Judicial Council confirms inquiry requested by the Attorney General of Quebec of the Court of Appeal for Ontario
OTTAWA, October 29, 2002 - The Canadian Judicial Council today confirmed that the Council will establish an inquiry at the request of the Attorney General of Quebec to consider the conduct of Mr. Justice Jean-Guy Boilard of the Superior Court of Quebec.
The Attorney General, by way of a letter from his Deputy Minister, Mr. Michel Bouchard, has requested an inquiry pursuant to ss.63(1) of the Judges Act to consider whether Mr. Justice Boilard’s decision to recuse himself from the trial he was conducting in July 2002 constitutes misconduct, or a failure in the due execution of office, or means that the judge has been placed, by his conduct or otherwise, in a position incompatible with the due execution of his office. A 'request' in this context is mandatory, and the Council must establish an inquiry upon receiving such a request.
The establishment of an inquiry under ss.63 (1) of the Judges Act is rare. This is only the fourth time since the creation of the Council in 1971 that a provincial attorney general has invoked that provision. The Attorney General of Quebec has directed the establishment of three inquiries: the 1996 Bienvenue Inquiry; the 2002 Flynn Inquiry, and this inquiry. The Attorney General of Nova Scotia was the first provincial attorney general to invoke the provision of the Judges Act (the 1990 Marshall case involving judges of the Nova Scotia Court of Appeal).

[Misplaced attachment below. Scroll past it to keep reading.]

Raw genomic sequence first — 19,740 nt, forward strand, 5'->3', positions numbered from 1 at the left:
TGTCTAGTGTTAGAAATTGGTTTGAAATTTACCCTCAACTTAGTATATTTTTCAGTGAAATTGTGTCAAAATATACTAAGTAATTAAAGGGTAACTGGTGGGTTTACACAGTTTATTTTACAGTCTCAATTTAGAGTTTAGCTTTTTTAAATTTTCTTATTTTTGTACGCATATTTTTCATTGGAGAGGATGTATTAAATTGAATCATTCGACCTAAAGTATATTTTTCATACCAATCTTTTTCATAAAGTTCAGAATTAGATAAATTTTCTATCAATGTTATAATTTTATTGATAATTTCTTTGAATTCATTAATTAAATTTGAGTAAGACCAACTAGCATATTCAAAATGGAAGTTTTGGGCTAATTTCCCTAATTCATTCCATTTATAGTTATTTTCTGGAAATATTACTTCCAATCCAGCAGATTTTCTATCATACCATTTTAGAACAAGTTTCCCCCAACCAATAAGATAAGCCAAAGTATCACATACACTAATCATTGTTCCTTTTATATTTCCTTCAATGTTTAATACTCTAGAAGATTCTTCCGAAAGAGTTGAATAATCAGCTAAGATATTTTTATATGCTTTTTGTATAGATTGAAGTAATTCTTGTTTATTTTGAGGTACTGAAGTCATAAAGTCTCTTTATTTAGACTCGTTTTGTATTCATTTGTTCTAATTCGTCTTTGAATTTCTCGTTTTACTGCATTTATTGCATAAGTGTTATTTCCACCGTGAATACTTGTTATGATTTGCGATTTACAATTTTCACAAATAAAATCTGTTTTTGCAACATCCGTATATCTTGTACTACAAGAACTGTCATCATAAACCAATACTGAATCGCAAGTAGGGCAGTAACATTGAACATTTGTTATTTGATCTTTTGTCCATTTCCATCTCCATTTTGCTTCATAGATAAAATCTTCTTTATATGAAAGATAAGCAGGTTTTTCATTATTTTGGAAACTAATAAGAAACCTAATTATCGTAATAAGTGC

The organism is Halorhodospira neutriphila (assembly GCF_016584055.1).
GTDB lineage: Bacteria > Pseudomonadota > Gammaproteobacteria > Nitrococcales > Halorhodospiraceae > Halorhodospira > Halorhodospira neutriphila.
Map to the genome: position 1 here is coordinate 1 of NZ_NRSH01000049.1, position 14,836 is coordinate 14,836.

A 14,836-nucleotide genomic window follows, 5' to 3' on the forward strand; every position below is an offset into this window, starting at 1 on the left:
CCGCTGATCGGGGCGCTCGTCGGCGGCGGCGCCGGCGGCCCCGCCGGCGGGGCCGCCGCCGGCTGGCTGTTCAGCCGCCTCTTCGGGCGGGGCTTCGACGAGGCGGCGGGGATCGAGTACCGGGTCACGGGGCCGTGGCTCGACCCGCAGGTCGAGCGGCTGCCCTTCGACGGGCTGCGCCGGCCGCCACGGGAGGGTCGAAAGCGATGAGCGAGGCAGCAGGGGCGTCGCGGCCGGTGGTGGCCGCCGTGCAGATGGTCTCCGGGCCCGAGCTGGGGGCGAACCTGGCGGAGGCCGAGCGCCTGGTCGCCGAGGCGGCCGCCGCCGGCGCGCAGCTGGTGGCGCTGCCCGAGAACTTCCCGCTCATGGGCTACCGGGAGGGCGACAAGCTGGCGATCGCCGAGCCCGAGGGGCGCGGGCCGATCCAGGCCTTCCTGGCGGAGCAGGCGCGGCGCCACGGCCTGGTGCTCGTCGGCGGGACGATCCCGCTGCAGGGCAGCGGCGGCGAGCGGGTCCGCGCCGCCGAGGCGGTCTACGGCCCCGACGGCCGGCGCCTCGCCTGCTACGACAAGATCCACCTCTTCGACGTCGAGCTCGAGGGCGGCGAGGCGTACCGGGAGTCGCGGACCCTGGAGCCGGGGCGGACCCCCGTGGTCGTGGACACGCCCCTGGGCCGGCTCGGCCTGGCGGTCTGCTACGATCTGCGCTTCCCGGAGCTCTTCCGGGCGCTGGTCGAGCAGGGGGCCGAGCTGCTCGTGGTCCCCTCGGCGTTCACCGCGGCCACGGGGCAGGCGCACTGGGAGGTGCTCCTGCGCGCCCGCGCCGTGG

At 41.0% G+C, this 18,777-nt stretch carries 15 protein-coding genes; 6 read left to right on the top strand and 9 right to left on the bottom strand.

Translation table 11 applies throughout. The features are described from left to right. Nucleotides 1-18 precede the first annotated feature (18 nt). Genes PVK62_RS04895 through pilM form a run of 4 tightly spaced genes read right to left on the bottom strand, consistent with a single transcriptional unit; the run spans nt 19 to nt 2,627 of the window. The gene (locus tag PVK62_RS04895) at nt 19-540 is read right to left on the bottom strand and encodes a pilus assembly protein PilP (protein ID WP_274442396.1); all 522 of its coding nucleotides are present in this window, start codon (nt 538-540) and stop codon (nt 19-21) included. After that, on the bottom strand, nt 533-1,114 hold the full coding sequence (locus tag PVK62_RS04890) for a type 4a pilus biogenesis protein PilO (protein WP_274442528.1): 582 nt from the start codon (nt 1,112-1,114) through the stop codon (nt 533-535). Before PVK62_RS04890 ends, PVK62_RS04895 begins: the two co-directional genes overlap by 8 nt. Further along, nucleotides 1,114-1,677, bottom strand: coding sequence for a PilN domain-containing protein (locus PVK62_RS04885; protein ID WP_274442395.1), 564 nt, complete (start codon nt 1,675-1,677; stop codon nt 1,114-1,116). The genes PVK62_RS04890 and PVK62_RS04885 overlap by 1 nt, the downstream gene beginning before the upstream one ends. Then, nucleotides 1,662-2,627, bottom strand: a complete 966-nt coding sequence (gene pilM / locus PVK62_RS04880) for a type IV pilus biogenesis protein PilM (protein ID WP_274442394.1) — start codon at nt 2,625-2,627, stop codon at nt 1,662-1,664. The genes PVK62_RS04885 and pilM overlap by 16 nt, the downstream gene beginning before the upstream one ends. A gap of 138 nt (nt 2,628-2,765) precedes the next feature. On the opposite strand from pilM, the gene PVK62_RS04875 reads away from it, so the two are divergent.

A Minister of Justice of Canada can also instigate such a process and has done so occasionally (most recently in 1996 by joining with the Attorney General of Quebec in requesting the Bienvenue inquiry, and in 1999 by requesting an inquiry into the conduct of then Mr. Justice Robert Flahiff of the Superior Court of Quebec).
A referral of a matter to an inquiry committee can also come about under ss.63(2) of the Act by decision of the Canadian Judicial Council, following consideration of a report by a Panel recommending an investigation by an Inquiry Committee. The most recent such example was in 1994 in the case of then Mr. Justice Gratton of the Ontario Court of Justice (General Division). Information about these inquiries can be found on the Council website at http://www.cjc-ccm.gc.ca/english/conduct_en.asp?selMenu=conduct_inquiry_en.asp.
The Council will provide further information once the Inquiry Committee has been established and its hearing date set. Until then, no further comment will be made.